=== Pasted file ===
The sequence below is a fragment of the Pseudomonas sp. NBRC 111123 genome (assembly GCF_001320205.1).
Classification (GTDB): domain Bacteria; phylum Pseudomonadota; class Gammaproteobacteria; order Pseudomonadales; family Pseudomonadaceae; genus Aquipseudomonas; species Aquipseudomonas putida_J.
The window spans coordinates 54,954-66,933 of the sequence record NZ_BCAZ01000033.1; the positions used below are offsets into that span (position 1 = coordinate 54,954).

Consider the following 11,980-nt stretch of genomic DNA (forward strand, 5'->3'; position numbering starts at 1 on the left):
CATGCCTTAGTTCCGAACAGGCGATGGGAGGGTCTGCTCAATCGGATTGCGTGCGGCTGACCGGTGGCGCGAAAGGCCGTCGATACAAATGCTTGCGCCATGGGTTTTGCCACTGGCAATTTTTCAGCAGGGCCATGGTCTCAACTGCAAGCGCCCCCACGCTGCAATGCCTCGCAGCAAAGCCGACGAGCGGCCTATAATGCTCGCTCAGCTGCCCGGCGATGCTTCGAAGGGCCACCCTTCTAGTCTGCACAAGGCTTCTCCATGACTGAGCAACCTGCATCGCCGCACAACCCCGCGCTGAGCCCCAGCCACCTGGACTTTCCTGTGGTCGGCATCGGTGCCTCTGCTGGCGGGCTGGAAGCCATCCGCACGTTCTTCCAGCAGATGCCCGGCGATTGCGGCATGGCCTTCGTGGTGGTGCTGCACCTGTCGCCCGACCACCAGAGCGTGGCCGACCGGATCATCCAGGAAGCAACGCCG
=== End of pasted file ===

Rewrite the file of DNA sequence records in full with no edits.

The sequence below is a fragment of the Pseudomonas sp. NBRC 111123 genome (assembly GCF_001320205.1).
Classification (GTDB): domain Bacteria; phylum Pseudomonadota; class Gammaproteobacteria; order Pseudomonadales; family Pseudomonadaceae; genus Aquipseudomonas; species Aquipseudomonas putida_J.
The window spans coordinates 54,954-66,933 of the sequence record NZ_BCAZ01000033.1; the positions used below are offsets into that span (position 1 = coordinate 54,954).

Consider the following 11,980-nt stretch of genomic DNA (forward strand, 5'->3'; position numbering starts at 1 on the left):
CATGCCTTAGTTCCGAACAGGCGATGGGAGGGTCTGCTCAATCGGATTGCGTGCGGCTGACCGGTGGCGCGAAAGGCCGTCGATACAAATGCTTGCGCCATGGGTTTTGCCACTGGCAATTTTTCAGCAGGGCCATGGTCTCAACTGCAAGCGCCCCCACGCTGCAATGCCTCGCAGCAAAGCCGACGAGCGGCCTATAATGCTCGCTCAGCTGCCCGGCGATGCTTCGAAGGGCCACCCTTCTAGTCTGCACAAGGCTTCTCCATGACTGAGCAACCTGCATCGCCGCACAACCCCGCGCTGAGCCCCAGCCACCTGGACTTTCCTGTGGTCGGCATCGGTGCCTCTGCTGGCGGGCTGGAAGCCATCCGCACGTTCTTCCAGCAGATGCCCGGCGATTGCGGCATGGCCTTCGTGGTGGTGCTGCACCTGTCGCCCGACCACCAGAGCGTGGCCGACCGGATCATCCAGGAAGCAACGCCG